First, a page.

Which Way Do You Tilt Your Head?

Last year during Women’s History Month I told the story of why I started my own photography business after leaving a male-dominated industry, and why I felt it was important to be certified as a woman-owned business.

This year I want to quickly call out an outdated rule in photography: the “masculine vs. feminine head tilt.” The old rule of thumb, which is unfortunately still taught in photography textbooks, is that you tilt a woman’s head toward the camera, to characterize them as more subdued, friendly, and congenial. And you tilt a man’s head away from the camera to make them appear more powerful, strong, and in charge.

There’s one problem, though. Women want to be portrayed as powerful, strong, and in charge too.

So, at our studio we tilt everyone’s heads in both directions for two reasons:

1. In photography there’s really no such thing as an unbreakable “rule,” since it’s an art form, and every image is distinctly individual.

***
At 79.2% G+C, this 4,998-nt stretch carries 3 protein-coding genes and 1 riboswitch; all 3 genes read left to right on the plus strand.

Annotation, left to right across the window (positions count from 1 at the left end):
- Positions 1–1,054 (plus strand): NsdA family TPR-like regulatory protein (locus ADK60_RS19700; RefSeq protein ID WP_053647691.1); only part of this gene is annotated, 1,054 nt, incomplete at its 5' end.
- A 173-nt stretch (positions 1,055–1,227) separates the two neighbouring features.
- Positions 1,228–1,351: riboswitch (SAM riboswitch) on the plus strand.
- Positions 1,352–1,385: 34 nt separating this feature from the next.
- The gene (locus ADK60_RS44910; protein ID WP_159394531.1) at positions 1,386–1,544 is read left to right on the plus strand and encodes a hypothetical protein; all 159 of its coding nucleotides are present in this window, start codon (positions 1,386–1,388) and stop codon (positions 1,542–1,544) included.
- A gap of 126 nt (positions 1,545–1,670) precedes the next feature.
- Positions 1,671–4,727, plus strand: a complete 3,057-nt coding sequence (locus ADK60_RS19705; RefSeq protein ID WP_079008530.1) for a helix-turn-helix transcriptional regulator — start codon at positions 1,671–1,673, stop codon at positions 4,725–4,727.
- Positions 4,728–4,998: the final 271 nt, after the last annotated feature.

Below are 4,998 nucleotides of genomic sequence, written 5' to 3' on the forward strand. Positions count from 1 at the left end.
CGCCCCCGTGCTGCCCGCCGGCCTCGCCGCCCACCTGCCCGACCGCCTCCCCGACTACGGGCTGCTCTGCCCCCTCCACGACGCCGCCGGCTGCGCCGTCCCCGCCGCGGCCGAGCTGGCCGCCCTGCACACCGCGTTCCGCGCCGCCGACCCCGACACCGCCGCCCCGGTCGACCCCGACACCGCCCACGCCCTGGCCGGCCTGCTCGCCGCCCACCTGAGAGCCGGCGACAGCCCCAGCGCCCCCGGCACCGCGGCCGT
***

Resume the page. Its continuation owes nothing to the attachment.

2. Outdated gender norms should be destroyed with fire.

Equality in the workplace isn’t just about equal pay for equal work, it’s also about equal portrayal of everyone in imagery. If you’re responsible for the photos of your company’s people on your website, is there a difference between the way men and women are portrayed in the images?

As a woman, I would argue that we females have become confused by how we’re portrayed in imagery, since images of women (especially their bodies) are more commonly used in advertising when either sex is the target market for a product.

Are we supposed to look beautiful or powerful in our LinkedIn profile photo? Are they mutually exclusive? You might be surprised to hear that many of our clients have said to us that they believe they can’t wear pink, sleeveless dresses, low-cut tops, bright lipstick, or smile too big in their profile photo because they won’t be “taken seriously.” And it breaks our hearts.

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